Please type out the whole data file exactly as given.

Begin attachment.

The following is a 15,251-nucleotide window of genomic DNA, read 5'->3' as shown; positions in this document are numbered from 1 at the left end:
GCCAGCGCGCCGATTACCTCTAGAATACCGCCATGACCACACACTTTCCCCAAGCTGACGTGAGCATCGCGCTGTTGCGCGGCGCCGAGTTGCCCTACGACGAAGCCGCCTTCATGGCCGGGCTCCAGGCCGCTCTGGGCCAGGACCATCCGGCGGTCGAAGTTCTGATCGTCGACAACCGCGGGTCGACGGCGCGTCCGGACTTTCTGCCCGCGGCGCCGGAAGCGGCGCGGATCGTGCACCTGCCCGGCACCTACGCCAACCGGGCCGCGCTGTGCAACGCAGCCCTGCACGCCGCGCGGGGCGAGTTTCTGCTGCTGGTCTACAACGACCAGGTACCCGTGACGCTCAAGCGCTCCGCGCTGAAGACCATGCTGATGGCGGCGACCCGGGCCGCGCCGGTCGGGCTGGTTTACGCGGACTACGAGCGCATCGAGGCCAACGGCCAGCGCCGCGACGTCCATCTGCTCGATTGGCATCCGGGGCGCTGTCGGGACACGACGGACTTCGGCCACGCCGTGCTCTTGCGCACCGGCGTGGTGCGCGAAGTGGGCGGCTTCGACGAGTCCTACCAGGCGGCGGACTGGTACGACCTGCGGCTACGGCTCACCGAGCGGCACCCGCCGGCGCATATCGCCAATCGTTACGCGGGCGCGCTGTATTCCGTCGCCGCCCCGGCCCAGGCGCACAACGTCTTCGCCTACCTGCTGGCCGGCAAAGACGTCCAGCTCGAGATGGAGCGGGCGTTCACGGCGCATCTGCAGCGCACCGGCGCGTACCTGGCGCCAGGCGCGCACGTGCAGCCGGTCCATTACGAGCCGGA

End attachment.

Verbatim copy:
The following is a 15,251-nucleotide window of genomic DNA, read 5'->3' as shown; positions in this document are numbered from 1 at the left end:
GCCAGCGCGCCGATTACCTCTAGAATACCGCCATGACCACACACTTTCCCCAAGCTGACGTGAGCATCGCGCTGTTGCGCGGCGCCGAGTTGCCCTACGACGAAGCCGCCTTCATGGCCGGGCTCCAGGCCGCTCTGGGCCAGGACCATCCGGCGGTCGAAGTTCTGATCGTCGACAACCGCGGGTCGACGGCGCGTCCGGACTTTCTGCCCGCGGCGCCGGAAGCGGCGCGGATCGTGCACCTGCCCGGCACCTACGCCAACCGGGCCGCGCTGTGCAACGCAGCCCTGCACGCCGCGCGGGGCGAGTTTCTGCTGCTGGTCTACAACGACCAGGTACCCGTGACGCTCAAGCGCTCCGCGCTGAAGACCATGCTGATGGCGGCGACCCGGGCCGCGCCGGTCGGGCTGGTTTACGCGGACTACGAGCGCATCGAGGCCAACGGCCAGCGCCGCGACGTCCATCTGCTCGATTGGCATCCGGGGCGCTGTCGGGACACGACGGACTTCGGCCACGCCGTGCTCTTGCGCACCGGCGTGGTGCGCGAAGTGGGCGGCTTCGACGAGTCCTACCAGGCGGCGGACTGGTACGACCTGCGGCTACGGCTCACCGAGCGGCACCCGCCGGCGCATATCGCCAATCGTTACGCGGGCGCGCTGTATTCCGTCGCCGCCCCGGCCCAGGCGCACAACGTCTTCGCCTACCTGCTGGCCGGCAAAGACGTCCAGCTCGAGATGGAGCGGGCGTTCACGGCGCATCTGCAGCGCACCGGCGCGTACCTGGCGCCAGGCGCGCACGTGCAGCCGGTCCATTACGAGCCGGA